※本セミナーは英語で実施されます。Seminar Language: English
【会場】山手3号館2F 西 大会議室
Dr. Christian GRIESINGER
Professor, Max Planck Institute for Multidisciplinary Sciences
Small molecules triggering transmembrane signaling and interfering with aggregation important in neurodegeneration
The effect of small molecules on proteins will be in the center of the lecture regulating bacterial signal transduction and interfering with aggregation of proteins involved in various cellular processes including neurodegenerative diseases. For both projects, Nuclear Magnetic Resonance (NMR) spectroscopy plays a crucial role.
Bacterial signal transduction relies for thousands of metabolites and other environmental signals on two component systems consisting of a kinase receiving the signal and a regulator that initiates expression of proteins responding to the signal. The signal is received on the extracytosolic side and needs to be transmitted through the membrane to the cytosolic kinase. A signal transduction mechanism will be presented for the citrate sensor CitA which is the first for this calls of molecules and might be abundantly used for thousands of two component system kinases.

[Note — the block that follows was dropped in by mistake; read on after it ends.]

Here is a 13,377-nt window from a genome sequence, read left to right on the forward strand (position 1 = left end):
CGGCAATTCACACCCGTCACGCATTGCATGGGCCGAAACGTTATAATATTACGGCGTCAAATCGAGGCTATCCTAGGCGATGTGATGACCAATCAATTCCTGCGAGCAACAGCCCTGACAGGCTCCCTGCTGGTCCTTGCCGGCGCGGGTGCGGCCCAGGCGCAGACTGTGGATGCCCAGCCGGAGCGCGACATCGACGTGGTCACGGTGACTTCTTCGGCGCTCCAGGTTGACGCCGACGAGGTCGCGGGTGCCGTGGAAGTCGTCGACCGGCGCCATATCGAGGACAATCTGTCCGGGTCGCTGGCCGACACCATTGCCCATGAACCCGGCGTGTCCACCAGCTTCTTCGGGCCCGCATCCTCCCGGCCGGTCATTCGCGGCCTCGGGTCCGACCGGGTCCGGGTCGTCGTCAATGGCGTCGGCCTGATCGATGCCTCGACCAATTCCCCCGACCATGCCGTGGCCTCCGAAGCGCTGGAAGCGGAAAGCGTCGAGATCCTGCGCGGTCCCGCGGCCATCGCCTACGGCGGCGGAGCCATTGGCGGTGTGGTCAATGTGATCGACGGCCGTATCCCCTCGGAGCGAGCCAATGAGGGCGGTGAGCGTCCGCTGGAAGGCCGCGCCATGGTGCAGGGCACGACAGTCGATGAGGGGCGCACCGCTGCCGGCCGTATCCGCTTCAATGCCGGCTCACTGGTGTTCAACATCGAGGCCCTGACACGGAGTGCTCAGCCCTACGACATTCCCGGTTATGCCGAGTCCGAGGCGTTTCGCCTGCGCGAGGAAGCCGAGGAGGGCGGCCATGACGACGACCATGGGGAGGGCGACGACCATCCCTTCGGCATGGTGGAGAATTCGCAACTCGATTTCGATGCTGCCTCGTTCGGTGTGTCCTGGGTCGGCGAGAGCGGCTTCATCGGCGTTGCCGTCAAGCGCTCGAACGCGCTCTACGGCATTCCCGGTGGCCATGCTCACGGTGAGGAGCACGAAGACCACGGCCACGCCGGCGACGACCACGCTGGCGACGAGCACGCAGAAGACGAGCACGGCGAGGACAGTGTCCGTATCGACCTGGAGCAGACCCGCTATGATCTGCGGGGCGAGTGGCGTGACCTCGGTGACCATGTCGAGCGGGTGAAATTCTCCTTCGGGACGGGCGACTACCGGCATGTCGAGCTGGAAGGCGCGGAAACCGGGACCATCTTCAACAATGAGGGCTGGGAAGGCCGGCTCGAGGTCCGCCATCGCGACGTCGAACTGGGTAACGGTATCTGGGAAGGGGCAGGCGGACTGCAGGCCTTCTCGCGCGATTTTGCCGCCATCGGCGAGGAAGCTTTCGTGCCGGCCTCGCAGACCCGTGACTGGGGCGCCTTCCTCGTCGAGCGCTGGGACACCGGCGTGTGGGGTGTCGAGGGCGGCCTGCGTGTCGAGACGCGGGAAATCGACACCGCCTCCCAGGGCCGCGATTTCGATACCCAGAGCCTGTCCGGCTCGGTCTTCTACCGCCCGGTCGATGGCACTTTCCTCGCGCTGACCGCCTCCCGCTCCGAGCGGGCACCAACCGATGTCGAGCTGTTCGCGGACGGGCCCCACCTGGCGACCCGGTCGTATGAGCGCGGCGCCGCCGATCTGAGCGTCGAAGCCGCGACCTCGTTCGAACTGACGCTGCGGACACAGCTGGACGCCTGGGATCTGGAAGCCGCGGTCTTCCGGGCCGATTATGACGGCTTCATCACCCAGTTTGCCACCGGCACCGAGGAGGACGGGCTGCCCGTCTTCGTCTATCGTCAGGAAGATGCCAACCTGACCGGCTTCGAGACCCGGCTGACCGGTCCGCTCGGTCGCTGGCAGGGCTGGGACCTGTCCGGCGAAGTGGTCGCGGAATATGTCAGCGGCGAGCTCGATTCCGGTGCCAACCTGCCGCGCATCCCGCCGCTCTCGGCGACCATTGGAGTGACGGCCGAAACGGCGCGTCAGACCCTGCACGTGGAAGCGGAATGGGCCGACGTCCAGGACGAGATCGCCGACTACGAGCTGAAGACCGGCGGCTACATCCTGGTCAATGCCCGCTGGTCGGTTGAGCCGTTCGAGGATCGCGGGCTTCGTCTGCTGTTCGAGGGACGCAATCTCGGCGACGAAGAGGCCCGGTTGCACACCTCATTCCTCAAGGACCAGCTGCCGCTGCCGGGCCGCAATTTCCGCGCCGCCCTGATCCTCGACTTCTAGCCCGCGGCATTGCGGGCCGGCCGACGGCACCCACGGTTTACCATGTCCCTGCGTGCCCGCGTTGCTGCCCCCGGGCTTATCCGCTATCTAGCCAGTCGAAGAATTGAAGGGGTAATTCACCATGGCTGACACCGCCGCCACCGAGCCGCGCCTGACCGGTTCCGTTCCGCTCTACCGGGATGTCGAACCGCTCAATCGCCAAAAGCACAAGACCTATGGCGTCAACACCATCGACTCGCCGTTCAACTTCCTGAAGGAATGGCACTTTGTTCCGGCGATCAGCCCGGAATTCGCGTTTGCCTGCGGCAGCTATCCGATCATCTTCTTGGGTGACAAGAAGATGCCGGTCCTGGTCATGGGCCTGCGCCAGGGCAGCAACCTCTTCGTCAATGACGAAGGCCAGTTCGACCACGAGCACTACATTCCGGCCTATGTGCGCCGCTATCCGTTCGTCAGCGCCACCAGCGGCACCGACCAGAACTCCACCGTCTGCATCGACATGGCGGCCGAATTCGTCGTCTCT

Protein aggregation occurs in many biological processes including neuro- and cellular degeneration. In the lecture, the activity of a small molecule, anle138b, interfering with aggregation of prion protein (Creutzfeld Jakob disease), a-Synuclein (Parkinson’s disease and Multiple System Atrophy), Amyloid-b and tau (Alzheimer’s disease) as well as human islet amyloid polypeptide (type II diabetes mellitus) in mouse models of the disease will be discussed. Structures of the end point of aggregation in the presence and absence of anle138b will be shown for a-Synuclein and Amyloid-b revealing commonalities in the binding or anle138b. In addition, a structure of a toxic a-Synuclein oligomer will be presented. Further fields of biology in which aggregation and its inhibition play a role will be discussed.